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Mental Health Act

The Mental Health Act is a law which tells people with a mental health disorder what their rights are and how they can be treated. The term "mental health disorder" is used to describe people who have:
• a mental illness
• a learning disability
• a personality disorder

Being detained (also known as sectioned) under the Mental Health Act is when you are made to stay in hospital for assessment or treatment. It is important that you know what happens to you when you are detained, what your rights are and where you can seek help.

The Mental Health Act Code of Practice tells everyone how to use this law and what they must do.

The leaflets found on the link below explain in detail what information you should get:
• if you are sectioned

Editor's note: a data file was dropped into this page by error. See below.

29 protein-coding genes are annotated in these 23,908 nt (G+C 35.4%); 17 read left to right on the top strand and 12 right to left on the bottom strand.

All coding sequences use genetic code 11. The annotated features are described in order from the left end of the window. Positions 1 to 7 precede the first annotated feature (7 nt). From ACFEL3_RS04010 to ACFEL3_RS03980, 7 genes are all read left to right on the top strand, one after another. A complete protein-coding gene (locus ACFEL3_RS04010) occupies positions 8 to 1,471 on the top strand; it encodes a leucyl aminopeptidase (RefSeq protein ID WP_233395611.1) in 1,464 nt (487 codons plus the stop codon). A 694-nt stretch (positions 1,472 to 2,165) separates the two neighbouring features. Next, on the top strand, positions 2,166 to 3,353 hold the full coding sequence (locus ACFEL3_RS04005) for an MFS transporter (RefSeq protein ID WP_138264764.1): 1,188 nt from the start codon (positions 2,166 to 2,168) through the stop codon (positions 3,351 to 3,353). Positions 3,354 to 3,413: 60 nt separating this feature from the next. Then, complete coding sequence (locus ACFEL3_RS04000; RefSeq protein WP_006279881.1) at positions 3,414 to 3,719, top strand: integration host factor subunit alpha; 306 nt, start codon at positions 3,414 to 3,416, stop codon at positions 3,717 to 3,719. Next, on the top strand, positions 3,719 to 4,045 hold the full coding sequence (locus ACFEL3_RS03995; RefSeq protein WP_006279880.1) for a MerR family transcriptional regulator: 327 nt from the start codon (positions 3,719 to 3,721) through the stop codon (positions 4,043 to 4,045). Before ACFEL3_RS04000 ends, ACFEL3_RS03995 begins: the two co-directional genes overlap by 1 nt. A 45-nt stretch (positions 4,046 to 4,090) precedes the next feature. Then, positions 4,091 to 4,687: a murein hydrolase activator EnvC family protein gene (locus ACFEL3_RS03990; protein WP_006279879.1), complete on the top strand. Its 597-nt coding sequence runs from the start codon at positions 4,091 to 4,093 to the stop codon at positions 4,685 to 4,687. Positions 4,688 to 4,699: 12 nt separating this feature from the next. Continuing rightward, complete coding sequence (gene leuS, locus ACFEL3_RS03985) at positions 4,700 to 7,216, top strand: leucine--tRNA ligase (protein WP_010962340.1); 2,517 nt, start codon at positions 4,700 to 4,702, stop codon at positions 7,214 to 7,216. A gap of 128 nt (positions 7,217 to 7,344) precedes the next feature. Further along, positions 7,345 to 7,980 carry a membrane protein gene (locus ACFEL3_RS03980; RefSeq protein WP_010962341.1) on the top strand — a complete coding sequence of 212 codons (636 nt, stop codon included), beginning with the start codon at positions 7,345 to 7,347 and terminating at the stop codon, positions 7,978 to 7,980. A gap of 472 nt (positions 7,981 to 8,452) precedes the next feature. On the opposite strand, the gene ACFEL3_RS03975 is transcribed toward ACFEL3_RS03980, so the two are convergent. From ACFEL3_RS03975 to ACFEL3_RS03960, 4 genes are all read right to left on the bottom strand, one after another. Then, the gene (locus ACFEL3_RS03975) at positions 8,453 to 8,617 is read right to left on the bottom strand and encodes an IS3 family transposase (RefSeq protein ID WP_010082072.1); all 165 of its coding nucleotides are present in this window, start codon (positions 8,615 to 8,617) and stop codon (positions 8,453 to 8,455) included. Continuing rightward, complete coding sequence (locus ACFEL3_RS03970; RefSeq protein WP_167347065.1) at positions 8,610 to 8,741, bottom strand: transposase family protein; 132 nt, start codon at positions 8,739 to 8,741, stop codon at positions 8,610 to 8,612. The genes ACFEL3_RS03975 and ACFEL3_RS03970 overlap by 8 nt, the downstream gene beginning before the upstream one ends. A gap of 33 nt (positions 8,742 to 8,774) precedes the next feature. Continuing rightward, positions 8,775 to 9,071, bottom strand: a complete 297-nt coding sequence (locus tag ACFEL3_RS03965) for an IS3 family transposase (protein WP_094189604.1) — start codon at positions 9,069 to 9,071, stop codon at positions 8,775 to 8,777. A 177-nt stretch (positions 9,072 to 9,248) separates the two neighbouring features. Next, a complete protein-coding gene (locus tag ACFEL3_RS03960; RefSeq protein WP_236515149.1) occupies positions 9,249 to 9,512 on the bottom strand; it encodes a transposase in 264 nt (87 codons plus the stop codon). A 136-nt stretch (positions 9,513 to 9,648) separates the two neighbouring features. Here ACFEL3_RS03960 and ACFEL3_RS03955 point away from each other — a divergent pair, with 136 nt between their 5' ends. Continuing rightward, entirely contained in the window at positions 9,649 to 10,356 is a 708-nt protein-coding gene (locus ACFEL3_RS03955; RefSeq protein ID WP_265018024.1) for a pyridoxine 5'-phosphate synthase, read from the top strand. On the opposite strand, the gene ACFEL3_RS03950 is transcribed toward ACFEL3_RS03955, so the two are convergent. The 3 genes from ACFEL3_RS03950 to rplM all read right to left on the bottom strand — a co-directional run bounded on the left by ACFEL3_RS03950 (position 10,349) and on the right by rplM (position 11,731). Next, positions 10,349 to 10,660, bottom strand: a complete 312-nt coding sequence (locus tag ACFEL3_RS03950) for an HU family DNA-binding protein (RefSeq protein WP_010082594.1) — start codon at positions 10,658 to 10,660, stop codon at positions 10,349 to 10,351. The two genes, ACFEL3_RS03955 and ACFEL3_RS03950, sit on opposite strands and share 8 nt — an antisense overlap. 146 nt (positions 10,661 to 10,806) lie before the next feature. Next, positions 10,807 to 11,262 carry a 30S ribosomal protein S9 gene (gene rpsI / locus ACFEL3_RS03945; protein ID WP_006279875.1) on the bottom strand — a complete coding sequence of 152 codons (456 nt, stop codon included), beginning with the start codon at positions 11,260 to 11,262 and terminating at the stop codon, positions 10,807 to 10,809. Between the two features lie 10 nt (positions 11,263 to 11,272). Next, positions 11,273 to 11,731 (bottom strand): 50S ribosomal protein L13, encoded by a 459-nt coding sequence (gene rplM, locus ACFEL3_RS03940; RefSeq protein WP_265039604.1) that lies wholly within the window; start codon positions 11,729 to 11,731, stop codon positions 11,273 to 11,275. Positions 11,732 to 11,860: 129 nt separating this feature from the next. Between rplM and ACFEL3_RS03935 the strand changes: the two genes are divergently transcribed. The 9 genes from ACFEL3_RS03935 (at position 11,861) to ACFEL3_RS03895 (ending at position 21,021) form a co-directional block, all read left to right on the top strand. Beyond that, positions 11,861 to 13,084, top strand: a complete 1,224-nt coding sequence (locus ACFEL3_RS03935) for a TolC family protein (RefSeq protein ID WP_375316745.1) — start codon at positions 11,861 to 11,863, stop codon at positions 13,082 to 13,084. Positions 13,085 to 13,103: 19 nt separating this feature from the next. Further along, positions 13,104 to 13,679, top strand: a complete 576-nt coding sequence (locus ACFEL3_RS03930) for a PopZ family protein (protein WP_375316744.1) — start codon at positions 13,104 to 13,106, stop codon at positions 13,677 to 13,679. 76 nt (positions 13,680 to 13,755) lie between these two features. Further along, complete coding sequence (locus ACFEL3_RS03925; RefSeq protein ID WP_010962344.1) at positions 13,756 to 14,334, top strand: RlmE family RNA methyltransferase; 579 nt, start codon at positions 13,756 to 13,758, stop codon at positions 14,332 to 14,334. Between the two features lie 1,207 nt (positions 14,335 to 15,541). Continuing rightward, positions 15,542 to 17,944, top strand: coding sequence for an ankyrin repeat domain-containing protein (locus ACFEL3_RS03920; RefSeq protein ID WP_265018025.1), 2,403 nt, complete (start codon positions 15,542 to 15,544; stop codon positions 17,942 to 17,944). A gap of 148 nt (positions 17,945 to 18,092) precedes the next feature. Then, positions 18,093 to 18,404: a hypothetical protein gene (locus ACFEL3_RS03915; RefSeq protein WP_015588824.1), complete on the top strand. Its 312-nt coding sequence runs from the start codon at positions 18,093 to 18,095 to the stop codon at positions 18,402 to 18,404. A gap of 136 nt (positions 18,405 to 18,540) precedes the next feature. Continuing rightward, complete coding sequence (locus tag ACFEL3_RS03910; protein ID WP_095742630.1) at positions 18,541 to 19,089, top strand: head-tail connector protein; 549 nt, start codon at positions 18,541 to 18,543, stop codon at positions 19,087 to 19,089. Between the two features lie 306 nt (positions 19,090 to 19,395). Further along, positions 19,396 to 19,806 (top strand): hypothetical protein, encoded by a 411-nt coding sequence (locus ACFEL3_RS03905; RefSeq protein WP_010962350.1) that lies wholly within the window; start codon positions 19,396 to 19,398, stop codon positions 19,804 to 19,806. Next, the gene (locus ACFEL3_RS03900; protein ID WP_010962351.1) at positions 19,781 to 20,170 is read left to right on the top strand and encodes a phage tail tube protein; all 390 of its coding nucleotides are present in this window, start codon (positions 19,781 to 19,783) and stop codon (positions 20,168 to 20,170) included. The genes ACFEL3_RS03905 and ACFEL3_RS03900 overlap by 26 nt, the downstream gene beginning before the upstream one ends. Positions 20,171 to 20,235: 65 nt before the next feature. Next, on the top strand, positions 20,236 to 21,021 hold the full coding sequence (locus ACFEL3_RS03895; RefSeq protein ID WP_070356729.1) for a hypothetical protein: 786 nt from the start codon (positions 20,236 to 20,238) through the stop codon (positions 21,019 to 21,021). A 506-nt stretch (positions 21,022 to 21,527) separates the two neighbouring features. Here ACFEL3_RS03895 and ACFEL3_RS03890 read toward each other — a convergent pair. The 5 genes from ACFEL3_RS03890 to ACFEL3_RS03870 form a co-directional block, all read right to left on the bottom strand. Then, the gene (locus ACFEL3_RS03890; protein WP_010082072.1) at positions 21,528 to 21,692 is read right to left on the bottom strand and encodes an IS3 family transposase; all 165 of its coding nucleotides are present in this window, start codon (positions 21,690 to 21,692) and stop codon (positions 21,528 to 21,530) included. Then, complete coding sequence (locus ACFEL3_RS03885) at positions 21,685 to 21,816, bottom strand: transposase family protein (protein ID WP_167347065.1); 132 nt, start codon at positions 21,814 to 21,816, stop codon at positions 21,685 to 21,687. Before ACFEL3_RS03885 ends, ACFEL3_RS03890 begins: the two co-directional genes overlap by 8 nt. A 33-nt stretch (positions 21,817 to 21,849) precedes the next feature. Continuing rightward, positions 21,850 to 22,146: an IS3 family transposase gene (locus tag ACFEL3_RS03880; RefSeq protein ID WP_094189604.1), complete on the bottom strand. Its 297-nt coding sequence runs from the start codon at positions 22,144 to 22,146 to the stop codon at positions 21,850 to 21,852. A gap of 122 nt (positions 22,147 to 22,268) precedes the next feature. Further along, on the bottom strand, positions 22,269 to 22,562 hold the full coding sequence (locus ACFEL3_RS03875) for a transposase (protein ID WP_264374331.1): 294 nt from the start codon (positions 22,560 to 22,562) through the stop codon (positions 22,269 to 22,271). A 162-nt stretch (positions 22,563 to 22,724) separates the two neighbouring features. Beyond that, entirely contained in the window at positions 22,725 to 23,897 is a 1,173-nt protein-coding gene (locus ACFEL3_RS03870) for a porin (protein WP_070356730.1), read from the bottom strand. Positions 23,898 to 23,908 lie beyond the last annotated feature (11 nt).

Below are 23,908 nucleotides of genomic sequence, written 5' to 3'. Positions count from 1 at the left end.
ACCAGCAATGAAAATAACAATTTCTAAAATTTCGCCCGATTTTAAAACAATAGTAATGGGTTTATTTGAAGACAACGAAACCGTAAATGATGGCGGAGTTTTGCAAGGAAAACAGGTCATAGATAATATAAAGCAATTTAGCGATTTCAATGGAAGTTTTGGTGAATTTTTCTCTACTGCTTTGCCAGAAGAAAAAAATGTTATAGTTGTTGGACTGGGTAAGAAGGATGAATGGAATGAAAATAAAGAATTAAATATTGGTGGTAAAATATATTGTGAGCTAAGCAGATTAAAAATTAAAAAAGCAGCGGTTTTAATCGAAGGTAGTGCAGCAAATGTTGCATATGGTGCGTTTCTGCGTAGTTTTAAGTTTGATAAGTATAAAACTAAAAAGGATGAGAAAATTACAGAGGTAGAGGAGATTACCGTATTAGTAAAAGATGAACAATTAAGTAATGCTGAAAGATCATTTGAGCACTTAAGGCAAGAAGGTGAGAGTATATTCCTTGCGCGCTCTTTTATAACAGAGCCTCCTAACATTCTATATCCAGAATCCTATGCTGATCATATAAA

• what health professionals should or shouldn't do
• what your rights and choices are

You can download or print out each leaflet. Ask someone you trust to explain anything that is unclear to you.

You can also take the leaflets to a mental health advocacy service. Advocacy services can help you express your views, support you in your rights, and help you make choices if you feel you need extra support.

Related Information

Related Factsheets

Service Definitions

Services providing advice and information relating to all aspects of mental health.
Psychiatric services relating to the study, treatment and prevention of mental disorders. Includes treatment and the prescription of drugs, by a medical doctor who specializes in human behavior.

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